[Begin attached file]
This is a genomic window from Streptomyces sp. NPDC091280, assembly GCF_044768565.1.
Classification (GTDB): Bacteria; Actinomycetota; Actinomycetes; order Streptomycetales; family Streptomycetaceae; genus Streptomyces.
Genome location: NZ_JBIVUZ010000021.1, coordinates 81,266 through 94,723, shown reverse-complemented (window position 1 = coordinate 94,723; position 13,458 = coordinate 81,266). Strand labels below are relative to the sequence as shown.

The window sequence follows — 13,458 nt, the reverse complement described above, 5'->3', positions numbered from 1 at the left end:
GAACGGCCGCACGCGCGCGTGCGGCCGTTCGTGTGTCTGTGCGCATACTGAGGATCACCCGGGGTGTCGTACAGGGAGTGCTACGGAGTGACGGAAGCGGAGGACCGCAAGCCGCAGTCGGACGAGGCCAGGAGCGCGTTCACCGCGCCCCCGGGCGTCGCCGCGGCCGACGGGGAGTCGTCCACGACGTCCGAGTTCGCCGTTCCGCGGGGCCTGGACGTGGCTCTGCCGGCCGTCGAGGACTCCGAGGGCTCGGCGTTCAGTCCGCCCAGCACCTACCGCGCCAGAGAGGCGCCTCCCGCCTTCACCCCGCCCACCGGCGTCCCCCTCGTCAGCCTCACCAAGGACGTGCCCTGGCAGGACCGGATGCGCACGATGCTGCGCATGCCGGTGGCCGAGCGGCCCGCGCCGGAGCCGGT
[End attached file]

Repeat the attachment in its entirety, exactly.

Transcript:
This is a genomic window from Streptomyces sp. NPDC091280, assembly GCF_044768565.1.
Classification (GTDB): Bacteria; Actinomycetota; Actinomycetes; order Streptomycetales; family Streptomycetaceae; genus Streptomyces.
Genome location: NZ_JBIVUZ010000021.1, coordinates 81,266 through 94,723, shown reverse-complemented (window position 1 = coordinate 94,723; position 13,458 = coordinate 81,266). Strand labels below are relative to the sequence as shown.

The window sequence follows — 13,458 nt, the reverse complement described above, 5'->3', positions numbered from 1 at the left end:
GAACGGCCGCACGCGCGCGTGCGGCCGTTCGTGTGTCTGTGCGCATACTGAGGATCACCCGGGGTGTCGTACAGGGAGTGCTACGGAGTGACGGAAGCGGAGGACCGCAAGCCGCAGTCGGACGAGGCCAGGAGCGCGTTCACCGCGCCCCCGGGCGTCGCCGCGGCCGACGGGGAGTCGTCCACGACGTCCGAGTTCGCCGTTCCGCGGGGCCTGGACGTGGCTCTGCCGGCCGTCGAGGACTCCGAGGGCTCGGCGTTCAGTCCGCCCAGCACCTACCGCGCCAGAGAGGCGCCTCCCGCCTTCACCCCGCCCACCGGCGTCCCCCTCGTCAGCCTCACCAAGGACGTGCCCTGGCAGGACCGGATGCGCACGATGCTGCGCATGCCGGTGGCCGAGCGGCCCGCGCCGGAGCCGGT